Letterkenny is a busy commercial town, set on the banks of the River Swilly. While there is not much in it to interest visitors, it is a good base for exploring Donegal, and particular Glenveigh National Park to the north.
Until the mid 13th century the area where the town now stands was a wet estuarine area and so was probably sparsely if at all inhabited.
Once the waters of Lough Swilly began to recede and the land dry out, the O’Cannon clan who gave the town its name established a settlement there, but it was the early 1600s before the town really began to develop. Under the guidance of Scottish planters it became a centre for commerce and manufacture, and while not perhaps rivaling towns in the rest of the Ulster enjoyed a certain prosperity.
What to see in and around Letterkenny
There are a few places worth a look in Letterkenny.
The Donegal Museum, housed in a former workhouse, has an interesting and well presented collection of memorabilia relating to the areas history and St Eunan’s Cathedral is a striking Victorian neo-Gothic structure, completed at the start of the 20th century. The Regional Cultural Centre is a much praised modern building, which in many ways reflects Letterkenny’s current air of optimism about the future.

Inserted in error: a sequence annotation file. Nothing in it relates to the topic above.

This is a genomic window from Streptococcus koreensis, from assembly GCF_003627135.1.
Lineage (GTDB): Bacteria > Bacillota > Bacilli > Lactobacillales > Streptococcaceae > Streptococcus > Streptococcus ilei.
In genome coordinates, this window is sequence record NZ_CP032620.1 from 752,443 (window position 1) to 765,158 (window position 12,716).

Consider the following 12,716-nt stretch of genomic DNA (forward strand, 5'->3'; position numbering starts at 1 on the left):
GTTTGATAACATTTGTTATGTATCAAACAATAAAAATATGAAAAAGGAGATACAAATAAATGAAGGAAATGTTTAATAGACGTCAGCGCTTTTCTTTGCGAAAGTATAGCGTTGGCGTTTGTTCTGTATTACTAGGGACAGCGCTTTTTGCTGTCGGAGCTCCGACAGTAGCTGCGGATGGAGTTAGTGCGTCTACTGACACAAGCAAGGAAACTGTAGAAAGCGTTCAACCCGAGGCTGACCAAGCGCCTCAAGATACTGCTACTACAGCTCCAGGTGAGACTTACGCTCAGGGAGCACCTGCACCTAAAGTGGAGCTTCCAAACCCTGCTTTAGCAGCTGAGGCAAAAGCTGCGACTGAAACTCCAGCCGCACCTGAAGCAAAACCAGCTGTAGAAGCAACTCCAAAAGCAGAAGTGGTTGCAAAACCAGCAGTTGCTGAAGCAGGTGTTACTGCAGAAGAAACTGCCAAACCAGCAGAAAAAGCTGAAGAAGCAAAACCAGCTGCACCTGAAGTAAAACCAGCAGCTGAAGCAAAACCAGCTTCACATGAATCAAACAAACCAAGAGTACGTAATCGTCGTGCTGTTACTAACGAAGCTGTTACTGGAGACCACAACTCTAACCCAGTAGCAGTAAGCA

Just outside Letterkenny is a Corn & Flax Mill which has one of the largest working water wheels in Ireland.
About 7 miles away on the road to Glenveigh is Glebe House, once home to the painter Derek Hill and now in the care of the state. It’s a most astonishing place. Somehow you don’t expect this lovely but remote regency house, set in mature woodland gardens by a lake, to be lavishly and beautifully decorated inside with oriental carpets, Morris textiles and Islamic and Japanese art.
Even more of a surprise is the collection of some 300 paintings by leading 20th century artists, including Picasso, Kokoshka and Jack Yeats as well as many of the Tory Island painters. Don’t miss it.